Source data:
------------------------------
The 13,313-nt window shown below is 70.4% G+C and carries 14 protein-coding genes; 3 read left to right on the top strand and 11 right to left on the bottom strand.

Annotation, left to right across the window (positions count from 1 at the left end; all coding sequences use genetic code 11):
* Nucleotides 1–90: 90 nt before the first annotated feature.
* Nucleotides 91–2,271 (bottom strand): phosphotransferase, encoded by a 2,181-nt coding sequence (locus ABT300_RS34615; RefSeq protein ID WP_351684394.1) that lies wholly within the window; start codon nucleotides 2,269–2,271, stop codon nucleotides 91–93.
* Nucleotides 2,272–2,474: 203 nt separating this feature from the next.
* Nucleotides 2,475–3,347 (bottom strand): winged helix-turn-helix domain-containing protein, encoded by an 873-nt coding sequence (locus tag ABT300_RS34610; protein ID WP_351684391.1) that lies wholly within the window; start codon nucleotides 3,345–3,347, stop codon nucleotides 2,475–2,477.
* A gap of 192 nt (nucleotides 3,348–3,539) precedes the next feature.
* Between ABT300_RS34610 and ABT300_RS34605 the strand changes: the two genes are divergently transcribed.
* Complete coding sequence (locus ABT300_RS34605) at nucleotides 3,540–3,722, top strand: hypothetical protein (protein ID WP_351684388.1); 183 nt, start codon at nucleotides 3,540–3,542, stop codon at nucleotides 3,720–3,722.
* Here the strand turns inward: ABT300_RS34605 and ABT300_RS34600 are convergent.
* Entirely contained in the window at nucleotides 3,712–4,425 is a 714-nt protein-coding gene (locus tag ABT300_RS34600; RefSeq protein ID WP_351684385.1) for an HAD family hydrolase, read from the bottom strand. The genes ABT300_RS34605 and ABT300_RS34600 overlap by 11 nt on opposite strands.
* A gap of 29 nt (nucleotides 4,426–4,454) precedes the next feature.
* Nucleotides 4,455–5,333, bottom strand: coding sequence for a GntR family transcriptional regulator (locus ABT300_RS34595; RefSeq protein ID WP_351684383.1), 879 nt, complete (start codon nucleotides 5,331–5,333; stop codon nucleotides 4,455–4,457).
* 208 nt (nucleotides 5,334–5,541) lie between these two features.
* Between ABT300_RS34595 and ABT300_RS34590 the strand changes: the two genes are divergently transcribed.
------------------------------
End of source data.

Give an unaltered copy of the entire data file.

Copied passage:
The 13,313-nt window shown below is 70.4% G+C and carries 14 protein-coding genes; 3 read left to right on the top strand and 11 right to left on the bottom strand.

Annotation, left to right across the window (positions count from 1 at the left end; all coding sequences use genetic code 11):
* Nucleotides 1–90: 90 nt before the first annotated feature.
* Nucleotides 91–2,271 (bottom strand): phosphotransferase, encoded by a 2,181-nt coding sequence (locus ABT300_RS34615; RefSeq protein ID WP_351684394.1) that lies wholly within the window; start codon nucleotides 2,269–2,271, stop codon nucleotides 91–93.
* Nucleotides 2,272–2,474: 203 nt separating this feature from the next.
* Nucleotides 2,475–3,347 (bottom strand): winged helix-turn-helix domain-containing protein, encoded by an 873-nt coding sequence (locus tag ABT300_RS34610; protein ID WP_351684391.1) that lies wholly within the window; start codon nucleotides 3,345–3,347, stop codon nucleotides 2,475–2,477.
* A gap of 192 nt (nucleotides 3,348–3,539) precedes the next feature.
* Between ABT300_RS34610 and ABT300_RS34605 the strand changes: the two genes are divergently transcribed.
* Complete coding sequence (locus ABT300_RS34605) at nucleotides 3,540–3,722, top strand: hypothetical protein (protein ID WP_351684388.1); 183 nt, start codon at nucleotides 3,540–3,542, stop codon at nucleotides 3,720–3,722.
* Here the strand turns inward: ABT300_RS34605 and ABT300_RS34600 are convergent.
* Entirely contained in the window at nucleotides 3,712–4,425 is a 714-nt protein-coding gene (locus tag ABT300_RS34600; RefSeq protein ID WP_351684385.1) for an HAD family hydrolase, read from the bottom strand. The genes ABT300_RS34605 and ABT300_RS34600 overlap by 11 nt on opposite strands.
* A gap of 29 nt (nucleotides 4,426–4,454) precedes the next feature.
* Nucleotides 4,455–5,333, bottom strand: coding sequence for a GntR family transcriptional regulator (locus ABT300_RS34595; RefSeq protein ID WP_351684383.1), 879 nt, complete (start codon nucleotides 5,331–5,333; stop codon nucleotides 4,455–4,457).
* 208 nt (nucleotides 5,334–5,541) lie between these two features.
* Between ABT300_RS34595 and ABT300_RS34590 the strand changes: the two genes are divergently transcribed.